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dc.contributor.authorEloranta, Antti
dc.contributor.authorFinstad, Anders Gravbrøt
dc.contributor.authorHelland, Ingeborg Palm
dc.contributor.authorUgedal, Ola
dc.contributor.authorPower, Michael
dc.identifier.citationScience of the Total Environment. 2018, 618 313-322.nb_NO
dc.description.abstractGlobal transition towards renewable energy production has increased the demand for newand more flexible hydropower operations. Beforemanagement and stakeholders can make informed choices on potential mitigations, it is essential to understand how the hydropower reservoir ecosystems respond to water level regulation (WLR) impacts that are likely modified by the reservoirs' abiotic and biotic characteristics. Yet, most reservoir studies have been case-specific, which hampers large-scale planning, evaluation and mitigation actions across various reservoir ecosystems. Here, we investigated how the effect of the magnitude, frequency and duration of WLR on fish populations varies along environmental gradients.We used biomass, density, size, condition and maturation of brown trout (Salmo trutta L.) in Norwegian hydropower reservoirs as a measure of ecosystem response, and tested for interacting effects of WLR and lake morphometry, climatic conditions and fish community structure. Our results showed that environmental drivers modified the responses of brown trout populations to different WLR patterns. Specifically, brown trout biomass and density increased with WLR magnitude particularly in large and complex-shaped reservoirs, but the positive relationships were only evident in reservoirs with no other fish species. Moreover, increasing WLR frequency was associated with increased brown trout density but decreased condition of individuals within the populations. WLR duration had no significant impacts on brown trout, and the mean weight and maturation length of brown trout showed no significant response to any WLR metrics. Our study demonstrates that local environmental characteristics and the biotic community strongly modify the hydropower-induced WLR impacts on reservoir fishes and ecosystems, and that there are no onesize- fits-all solutions to mitigate environmental impacts. This knowledge is vital for sustainable planning,management and mitigation of hydropower operations that need to meet the increasing worldwide demand for both renewable energy and ecosystem services delivered by freshwaters. © 2017 Elsevier B.V. All rights reserved. Anthropogenic disturbance Hydroelectricity Lake ecosystem Population dynamics Renewable energy Salmonidnb_NO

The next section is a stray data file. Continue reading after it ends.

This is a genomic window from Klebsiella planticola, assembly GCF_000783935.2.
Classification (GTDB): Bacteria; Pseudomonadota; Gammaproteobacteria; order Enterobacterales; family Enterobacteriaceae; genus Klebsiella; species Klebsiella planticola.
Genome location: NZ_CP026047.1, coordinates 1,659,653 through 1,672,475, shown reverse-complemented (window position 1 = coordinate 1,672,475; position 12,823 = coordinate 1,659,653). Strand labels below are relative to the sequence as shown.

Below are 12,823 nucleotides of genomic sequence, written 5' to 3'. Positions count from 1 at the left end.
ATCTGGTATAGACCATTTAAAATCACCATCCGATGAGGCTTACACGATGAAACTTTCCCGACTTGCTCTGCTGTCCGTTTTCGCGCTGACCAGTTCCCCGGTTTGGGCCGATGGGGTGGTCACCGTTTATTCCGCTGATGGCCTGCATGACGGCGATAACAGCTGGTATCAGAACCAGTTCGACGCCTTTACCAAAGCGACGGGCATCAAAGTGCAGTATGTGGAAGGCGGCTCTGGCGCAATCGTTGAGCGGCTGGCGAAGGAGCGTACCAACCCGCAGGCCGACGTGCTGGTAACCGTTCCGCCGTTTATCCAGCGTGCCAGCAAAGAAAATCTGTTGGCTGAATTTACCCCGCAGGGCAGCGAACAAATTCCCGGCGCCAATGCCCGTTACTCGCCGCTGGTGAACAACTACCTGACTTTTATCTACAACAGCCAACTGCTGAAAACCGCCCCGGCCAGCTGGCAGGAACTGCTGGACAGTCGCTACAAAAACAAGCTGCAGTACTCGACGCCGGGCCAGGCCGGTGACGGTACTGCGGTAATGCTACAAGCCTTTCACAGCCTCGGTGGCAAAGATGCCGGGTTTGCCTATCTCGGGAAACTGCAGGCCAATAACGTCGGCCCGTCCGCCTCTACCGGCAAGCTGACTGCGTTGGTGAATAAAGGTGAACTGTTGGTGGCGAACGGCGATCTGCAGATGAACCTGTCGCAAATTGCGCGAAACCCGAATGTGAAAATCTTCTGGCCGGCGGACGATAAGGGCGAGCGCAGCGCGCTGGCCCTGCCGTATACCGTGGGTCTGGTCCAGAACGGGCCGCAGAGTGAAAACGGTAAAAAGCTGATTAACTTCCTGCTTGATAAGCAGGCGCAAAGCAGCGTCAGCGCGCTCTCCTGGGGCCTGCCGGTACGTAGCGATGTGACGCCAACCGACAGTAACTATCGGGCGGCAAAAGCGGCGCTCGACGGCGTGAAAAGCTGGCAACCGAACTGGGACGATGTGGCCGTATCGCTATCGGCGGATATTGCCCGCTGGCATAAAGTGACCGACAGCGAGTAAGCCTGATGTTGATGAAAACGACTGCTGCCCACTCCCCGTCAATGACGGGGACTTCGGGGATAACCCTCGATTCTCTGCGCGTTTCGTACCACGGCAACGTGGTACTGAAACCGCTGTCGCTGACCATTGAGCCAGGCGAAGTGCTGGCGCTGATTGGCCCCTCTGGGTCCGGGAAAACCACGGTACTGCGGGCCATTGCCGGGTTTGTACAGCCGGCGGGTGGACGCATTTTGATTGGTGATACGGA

dc.rightsAttribution-NonCommercial-NoDerivatives 4.0 Internasjonal*
dc.subjectAnthropogenic disturbancenb_NO
dc.subjectLake ecosystemnb_NO
dc.subjectPopulation dynamicsnb_NO
dc.subjectRenewable energynb_NO
dc.titleHydropower impacts on reservoir fish populations are modified by environmental variationnb_NO
dc.typeJournal articlenb_NO
dc.typePeer reviewednb_NO
dc.subject.nsiVDP::Matematikk og Naturvitenskap: 400::Zoologiske og botaniske fag: 480nb_NO
dc.source.journalScience of the Total Environmentnb_NO
dc.relation.projectNorges forskningsråd: 193818nb_NO
dc.relation.projectNorges forskningsråd: 228714nb_NO
cristin.unitnameAvdeling for akvatisk økologi

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Attribution-NonCommercial-NoDerivatives 4.0 Internasjonal
Except where otherwise noted, this item's license is described as Attribution-NonCommercial-NoDerivatives 4.0 Internasjonal